I have heard these words in their superior Spanish recited by plumbers, gardeners, and mechanics, while seated with my wife or friends at pupuserías. Someone near our table would point to my pen and Moleskin, and the volume of poetry in Spanish, and ask: Gringo? Argentino? I would respond: Gringo…y traductor y poeta. A mug of Regia would be raised, and then I would hear the rising rhythm of “Eran mares los cañales / que yo contemplaba una día / mi barco de fantasia / bogaba sobre esos mares.” The North American reader must invoke that distant past when John Greenleaf Whittier, William Cullen Bryant, and Longfellow were recited with gusto during school assemblies. Such a tradition hasn’t passed from the schools of Latin America just yet.

There is another interesting note in section IV of the anthology’s introduction. Cea included information about a poet whom he had excluded from the anthology. His name is Antonio Gamero (1917-1974), and he is mentioned as the author of a particularly salacious poem entitled “Searching for Your Saliva,” which Cea implied was writ but for faire frissonner les femmes. I was intrigued. When I discovered that the poem was included in a volume entitled TNT which boasted a cover image of an explosion that reminded one of the Futurists and the Mexican Estridentistas, I knew that I had to find a copy. TNT reached my hands through the magic of interlibrary loan (there were only two copies listed on Worldcat!) and the kind assistance of a friend. It was indeed dynamite. In the infamous poem, Gamero begs to savor the saliva of his lover.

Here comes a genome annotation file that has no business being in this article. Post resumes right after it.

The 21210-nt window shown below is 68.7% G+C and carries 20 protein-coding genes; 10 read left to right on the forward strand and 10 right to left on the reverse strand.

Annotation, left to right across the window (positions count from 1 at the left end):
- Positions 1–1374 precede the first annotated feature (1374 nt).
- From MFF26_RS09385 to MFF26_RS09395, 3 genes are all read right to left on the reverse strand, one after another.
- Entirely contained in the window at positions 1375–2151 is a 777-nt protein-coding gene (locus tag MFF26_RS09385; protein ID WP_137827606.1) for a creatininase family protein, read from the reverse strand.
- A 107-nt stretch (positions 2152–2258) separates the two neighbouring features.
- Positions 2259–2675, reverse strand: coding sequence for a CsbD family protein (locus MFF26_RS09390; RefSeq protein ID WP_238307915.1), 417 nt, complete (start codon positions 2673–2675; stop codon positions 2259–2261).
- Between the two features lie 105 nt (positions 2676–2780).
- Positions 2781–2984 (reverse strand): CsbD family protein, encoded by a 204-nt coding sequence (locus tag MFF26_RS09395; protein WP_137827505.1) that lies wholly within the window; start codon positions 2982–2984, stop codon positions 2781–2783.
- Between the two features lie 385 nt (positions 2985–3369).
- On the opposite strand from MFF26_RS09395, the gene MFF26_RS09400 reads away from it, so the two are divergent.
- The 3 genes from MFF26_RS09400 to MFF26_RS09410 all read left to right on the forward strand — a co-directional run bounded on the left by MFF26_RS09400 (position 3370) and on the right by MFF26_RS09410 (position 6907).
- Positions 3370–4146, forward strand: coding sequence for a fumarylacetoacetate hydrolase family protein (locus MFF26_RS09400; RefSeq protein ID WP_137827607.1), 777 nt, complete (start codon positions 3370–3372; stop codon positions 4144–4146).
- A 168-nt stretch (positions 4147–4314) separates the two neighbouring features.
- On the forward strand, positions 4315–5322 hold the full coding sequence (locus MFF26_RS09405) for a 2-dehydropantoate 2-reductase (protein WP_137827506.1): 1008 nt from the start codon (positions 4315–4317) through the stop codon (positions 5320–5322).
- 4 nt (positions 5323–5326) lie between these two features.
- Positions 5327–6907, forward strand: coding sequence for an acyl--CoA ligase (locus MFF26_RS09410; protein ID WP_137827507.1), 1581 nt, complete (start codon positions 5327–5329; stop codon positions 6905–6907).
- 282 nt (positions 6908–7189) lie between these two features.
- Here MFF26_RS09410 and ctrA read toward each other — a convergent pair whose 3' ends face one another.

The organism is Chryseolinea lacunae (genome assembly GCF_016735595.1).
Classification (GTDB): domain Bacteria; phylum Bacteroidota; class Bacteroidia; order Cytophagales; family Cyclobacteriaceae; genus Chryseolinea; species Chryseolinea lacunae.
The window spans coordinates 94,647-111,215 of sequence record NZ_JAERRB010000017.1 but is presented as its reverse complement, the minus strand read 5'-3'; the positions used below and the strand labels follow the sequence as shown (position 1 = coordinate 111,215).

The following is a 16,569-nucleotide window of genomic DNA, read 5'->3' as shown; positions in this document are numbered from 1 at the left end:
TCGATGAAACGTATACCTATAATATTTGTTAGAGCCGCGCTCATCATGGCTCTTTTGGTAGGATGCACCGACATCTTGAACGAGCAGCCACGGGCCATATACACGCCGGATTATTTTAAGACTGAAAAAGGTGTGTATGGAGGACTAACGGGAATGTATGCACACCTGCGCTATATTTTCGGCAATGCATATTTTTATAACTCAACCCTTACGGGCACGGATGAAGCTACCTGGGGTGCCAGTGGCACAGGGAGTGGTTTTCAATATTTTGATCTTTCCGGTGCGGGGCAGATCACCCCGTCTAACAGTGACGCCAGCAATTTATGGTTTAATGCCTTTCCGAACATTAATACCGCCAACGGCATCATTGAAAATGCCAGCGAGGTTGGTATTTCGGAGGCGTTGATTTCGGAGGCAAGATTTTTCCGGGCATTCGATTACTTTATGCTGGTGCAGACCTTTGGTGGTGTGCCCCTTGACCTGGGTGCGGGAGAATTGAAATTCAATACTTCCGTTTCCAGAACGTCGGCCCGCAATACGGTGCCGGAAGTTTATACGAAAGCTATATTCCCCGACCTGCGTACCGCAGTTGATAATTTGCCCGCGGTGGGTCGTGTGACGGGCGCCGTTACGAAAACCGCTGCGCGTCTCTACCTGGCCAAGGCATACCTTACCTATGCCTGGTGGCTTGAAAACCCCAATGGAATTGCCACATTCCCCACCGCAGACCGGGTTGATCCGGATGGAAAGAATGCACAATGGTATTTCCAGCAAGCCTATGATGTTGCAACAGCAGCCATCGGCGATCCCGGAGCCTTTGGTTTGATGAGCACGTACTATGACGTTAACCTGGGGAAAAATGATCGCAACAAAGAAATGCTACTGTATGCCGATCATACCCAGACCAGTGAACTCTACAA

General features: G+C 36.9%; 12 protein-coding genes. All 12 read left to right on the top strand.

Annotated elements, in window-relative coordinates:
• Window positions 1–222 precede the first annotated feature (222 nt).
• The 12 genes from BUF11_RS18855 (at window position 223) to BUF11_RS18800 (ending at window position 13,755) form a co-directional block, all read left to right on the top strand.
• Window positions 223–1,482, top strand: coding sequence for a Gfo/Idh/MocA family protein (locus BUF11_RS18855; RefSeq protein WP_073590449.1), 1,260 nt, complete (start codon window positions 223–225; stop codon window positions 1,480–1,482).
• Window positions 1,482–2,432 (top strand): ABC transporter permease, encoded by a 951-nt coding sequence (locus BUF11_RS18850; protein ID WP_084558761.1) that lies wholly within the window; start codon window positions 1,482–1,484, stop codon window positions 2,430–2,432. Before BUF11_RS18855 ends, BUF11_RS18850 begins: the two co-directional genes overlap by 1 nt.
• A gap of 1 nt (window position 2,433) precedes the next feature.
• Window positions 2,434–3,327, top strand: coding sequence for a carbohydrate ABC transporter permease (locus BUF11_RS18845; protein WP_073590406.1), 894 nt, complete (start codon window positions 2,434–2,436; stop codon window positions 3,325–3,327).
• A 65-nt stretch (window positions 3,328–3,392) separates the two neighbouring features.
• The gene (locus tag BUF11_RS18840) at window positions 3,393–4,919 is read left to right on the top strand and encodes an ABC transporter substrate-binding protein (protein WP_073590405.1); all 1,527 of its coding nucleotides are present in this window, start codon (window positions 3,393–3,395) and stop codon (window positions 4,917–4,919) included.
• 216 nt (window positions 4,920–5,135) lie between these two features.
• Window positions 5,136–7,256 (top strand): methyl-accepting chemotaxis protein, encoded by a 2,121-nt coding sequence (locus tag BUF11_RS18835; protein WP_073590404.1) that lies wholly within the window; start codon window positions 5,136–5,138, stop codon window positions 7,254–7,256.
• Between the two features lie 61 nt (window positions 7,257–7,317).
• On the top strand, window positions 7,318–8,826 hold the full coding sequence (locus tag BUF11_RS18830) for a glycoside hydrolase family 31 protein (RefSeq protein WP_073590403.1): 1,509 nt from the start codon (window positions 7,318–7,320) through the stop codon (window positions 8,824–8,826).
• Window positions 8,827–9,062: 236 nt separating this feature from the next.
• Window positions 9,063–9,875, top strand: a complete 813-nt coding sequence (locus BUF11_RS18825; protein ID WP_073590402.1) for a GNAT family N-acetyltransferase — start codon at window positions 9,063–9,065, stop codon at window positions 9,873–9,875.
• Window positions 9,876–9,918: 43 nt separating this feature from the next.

Yet I have arrived searching for your saliva:
your saliva that cures blindness,
your saliva that can burnish metals,
your saliva that relieves my sore limbs,
your saliva that drowns the rage of viragos,
your saliva that washes the shirt of god,
your saliva that softens one’s conscience,
your saliva that opens holes in stones,
your saliva that is fragile the moment we embrace,
your saliva that is perfumed, colorless blood,
your saliva that is the seed of saints and prophets,
your saliva that is salt and holy water
extinguishing the wrath of demons.

The rest of the collection maintained the same energy. I am currently translating it, all thanks to the vagaries of meeting one poet-translator who introduced me to another-poet translator who invited me to a bookstore where the owner had acquired a treasure-trove of books. I like to think that these serendipitous encounters are the gifts of the muse…not as glorious as skyscrapers and casinos, nor as essential as wood, steel, and milk, but as sweet and satisfying as sugar, or as the saliva of one’s beloved.